There was also a marked decline in morality and discipline within the church. Scholars note that although the Western Schism did not directly cause such a phenomenon, it was a gradual development rooted in the conflict, effectively eroding the church authority and its capacity to proclaim the gospel. This was further aggravated by the dissension caused by the Protestant Reformation, which created a lot of unrest.
For the next five centuries, the Catholic Church recognized the Roman popes as the legitimate line from 1378 to 1409, followed by the Pisan popes from 1409 to 1415. All Avignon popes after 1378 are considered to be antipopes. This recognition is reflected in the numbering of popes Alexander VI, VII, and VIII, who numbered themselves consecutively after their Pisan namesake Alexander V.
The recognition of the Pisan popes made the continued legitimacy of the Roman pope Gregory XII doubtful for 1409–1415. The Annuario Pontificio for 1860 listed the Pisan popes as true popes from 1409 to 1415, but it acknowledged that Gregory XII's reign ended in either 1409 or 1415. The Annuario Pontificio for 1864 eliminated the overlapping period by ending Gregory XII's reign in 1409, listing the last three popes of the schism as Gregory XII (1406–1409), Alexander V (1409–1410), and John XXIII (1410–1415). This remained the official chronology of popes through the mid-20th century.
The Western Schism was, in practice, reinterpreted in 1958 when Angelo Giuseppe Roncalli chose to reuse the ordinal XXIII upon his election as Pope John XXIII, citing "twenty-two [sic] Johns of indisputable legitimacy." (There had actually been twenty undisputed Johns due to antipopes and numbering errors.) Although Roncalli's declaration on assuming the name specified that his decision was made "apart from disputes about legitimacy", this passage was subsequently excised from the version appearing in the Acta Apostolicae Sedis, and the Pisan popes Alexander V and John XXIII have since been classified as antipopes by the Roman Curia. The reinterpretation is reflected in modern editions of the Annuario Pontificio, which extend Gregory XII's reign to 1415. The line of Roman popes is now retroactively recognized by the Catholic Church as the sole legitimate line during the Western Schism. However, Popes Alexander VI through VIII have not been renumbered, leaving a gap in the numbering sequence.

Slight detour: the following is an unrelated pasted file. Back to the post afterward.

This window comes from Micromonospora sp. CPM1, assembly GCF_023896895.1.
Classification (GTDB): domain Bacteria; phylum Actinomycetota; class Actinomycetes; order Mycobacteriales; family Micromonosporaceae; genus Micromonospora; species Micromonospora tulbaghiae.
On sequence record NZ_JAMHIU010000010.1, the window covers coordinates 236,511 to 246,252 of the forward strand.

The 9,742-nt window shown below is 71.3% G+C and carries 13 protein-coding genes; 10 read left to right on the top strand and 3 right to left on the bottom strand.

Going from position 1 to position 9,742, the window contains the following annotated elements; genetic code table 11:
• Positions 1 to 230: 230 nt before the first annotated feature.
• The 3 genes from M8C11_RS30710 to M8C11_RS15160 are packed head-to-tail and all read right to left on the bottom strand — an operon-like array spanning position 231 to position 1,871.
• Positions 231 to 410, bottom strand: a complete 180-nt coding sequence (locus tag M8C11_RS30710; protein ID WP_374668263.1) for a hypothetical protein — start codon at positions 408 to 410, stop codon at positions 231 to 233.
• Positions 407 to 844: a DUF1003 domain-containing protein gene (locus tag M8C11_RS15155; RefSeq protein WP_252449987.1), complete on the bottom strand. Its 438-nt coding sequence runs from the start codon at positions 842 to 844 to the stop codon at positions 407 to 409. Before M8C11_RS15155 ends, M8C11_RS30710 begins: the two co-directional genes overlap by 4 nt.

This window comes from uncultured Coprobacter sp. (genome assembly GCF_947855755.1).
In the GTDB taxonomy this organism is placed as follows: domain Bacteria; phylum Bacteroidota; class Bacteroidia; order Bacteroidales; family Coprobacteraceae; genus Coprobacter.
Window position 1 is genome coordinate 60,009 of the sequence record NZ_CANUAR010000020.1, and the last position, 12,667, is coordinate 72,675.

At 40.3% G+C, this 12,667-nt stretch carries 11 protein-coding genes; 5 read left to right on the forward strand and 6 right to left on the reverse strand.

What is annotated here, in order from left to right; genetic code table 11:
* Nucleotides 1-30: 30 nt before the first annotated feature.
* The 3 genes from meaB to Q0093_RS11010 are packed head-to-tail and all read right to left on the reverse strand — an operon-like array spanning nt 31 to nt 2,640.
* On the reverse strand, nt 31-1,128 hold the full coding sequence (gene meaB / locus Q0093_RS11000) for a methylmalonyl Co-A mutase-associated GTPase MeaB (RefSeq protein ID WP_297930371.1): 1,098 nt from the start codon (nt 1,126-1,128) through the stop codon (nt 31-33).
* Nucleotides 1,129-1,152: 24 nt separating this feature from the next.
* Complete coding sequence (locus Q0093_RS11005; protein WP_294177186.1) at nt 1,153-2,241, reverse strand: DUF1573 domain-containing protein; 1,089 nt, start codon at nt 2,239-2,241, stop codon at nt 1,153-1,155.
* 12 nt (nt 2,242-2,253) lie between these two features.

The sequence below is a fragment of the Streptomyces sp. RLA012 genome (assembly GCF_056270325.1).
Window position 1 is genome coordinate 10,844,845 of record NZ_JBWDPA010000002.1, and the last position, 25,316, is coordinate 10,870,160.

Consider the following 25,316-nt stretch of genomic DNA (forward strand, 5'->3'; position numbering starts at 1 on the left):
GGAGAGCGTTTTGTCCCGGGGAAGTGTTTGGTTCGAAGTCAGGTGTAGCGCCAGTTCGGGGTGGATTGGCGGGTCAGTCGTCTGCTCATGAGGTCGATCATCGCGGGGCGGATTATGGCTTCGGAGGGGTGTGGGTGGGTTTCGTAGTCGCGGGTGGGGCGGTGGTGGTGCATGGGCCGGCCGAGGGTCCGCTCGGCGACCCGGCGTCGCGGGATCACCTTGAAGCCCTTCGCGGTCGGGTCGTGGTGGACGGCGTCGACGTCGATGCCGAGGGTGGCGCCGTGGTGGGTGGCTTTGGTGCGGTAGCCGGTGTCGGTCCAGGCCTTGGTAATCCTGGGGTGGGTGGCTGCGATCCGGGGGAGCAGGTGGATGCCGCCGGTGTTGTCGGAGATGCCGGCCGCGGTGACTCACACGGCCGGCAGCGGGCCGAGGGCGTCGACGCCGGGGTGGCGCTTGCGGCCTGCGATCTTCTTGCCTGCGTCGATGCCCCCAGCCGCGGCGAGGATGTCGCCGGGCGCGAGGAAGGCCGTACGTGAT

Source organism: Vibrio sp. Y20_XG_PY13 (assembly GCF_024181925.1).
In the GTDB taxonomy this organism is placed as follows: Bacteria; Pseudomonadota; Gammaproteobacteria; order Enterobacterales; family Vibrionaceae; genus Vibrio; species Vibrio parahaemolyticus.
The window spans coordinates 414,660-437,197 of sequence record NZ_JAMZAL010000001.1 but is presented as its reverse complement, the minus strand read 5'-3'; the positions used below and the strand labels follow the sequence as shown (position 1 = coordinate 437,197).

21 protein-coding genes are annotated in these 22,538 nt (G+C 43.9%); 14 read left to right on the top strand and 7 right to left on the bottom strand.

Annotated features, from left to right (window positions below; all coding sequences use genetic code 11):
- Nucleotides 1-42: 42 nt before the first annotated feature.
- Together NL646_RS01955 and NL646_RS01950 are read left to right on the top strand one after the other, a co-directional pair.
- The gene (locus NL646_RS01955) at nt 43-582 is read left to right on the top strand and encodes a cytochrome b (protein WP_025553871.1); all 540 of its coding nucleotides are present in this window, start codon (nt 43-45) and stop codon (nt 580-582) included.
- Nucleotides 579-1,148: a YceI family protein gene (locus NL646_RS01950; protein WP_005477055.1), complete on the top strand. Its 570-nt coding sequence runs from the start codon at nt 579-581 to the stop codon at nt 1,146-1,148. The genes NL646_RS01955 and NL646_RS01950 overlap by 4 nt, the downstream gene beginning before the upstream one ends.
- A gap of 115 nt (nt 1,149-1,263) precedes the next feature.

According to Broderick (1987):
Doubt still shrouds the validity of the three rival lines of pontiffs during the four decades subsequent to the still disputed papal election of 1378. This makes suspect the credentials of the cardinals created by the Roman, Avignon, and Pisan claimants to the Apostolic See. Unity was finally restored without a definitive solution to the question; for the Council of Constance succeeded in terminating the Western Schism, not by declaring which of the three claimants was the rightful one, but by eliminating all of them by forcing their abdication or deposition, and then setting up a novel arrangement for choosing a new pope acceptable to all sides. To this day the Church has never made any official, authoritative pronouncement about the papal lines of succession for this confusing period; nor has Martin V or any of his successors. Modern scholars are not agreed in their solutions, although they tend to favor the Roman line.
206. Gregorio XII, Corario, Veneto, fu creato nel 1406. Il suo Pontificato, giusta il sentimento di quei che lo credono terminato nella Sess. 15. del Concilio di Pisa, durò anni 2, mesi 7 e giorni 4, e secondo l'opinione di coloro che lo prolungano fino alla Sess. 14 del Concilio di Constanza, nella quale Gregorio solennemente rinunziò, durò anni 8, mesi 7 e giorni 4.
207. Alessandro V, Filargo, di Candia, fu creato nel 1409. Il suo Pontificato durò mesi 10 e giorni 8.
208. Giovanni XXIII, Cossa, Napolitano, fu creato nel 1410. Il suo Pontificato durò anni 5 e giorni 13.
CCV. Gregorio XII, Veneto, Corario, c. 1406, rinunziò 1409, G. a. 2, m. 6, g. 4.
CCVI. Allesandro V, di Candia, Filargo, c. 1409, m. 1410, G. m. 10, g. 8.
CCVII. Giovanni XXII, o XXIII, o XXIV, Napoletano, Cossa, c. 1410, G. a. 5, g. 13.
205. Gregorio XII, Veneto, Correr (c. 1406, cessò a. 1409, m. 1417) - Pont. a. 2, m. 6. g. 4. 206. Alessandro V, dell'Isola di Candia, Filargo (c. 1409, m. 1410). - Pont. m. 10, g. 8. 207. Giovanni XXII o XXIII o XXIV, Napoletano, Cossa (c. 1410, cessò dal pontificare 29 mag. 1415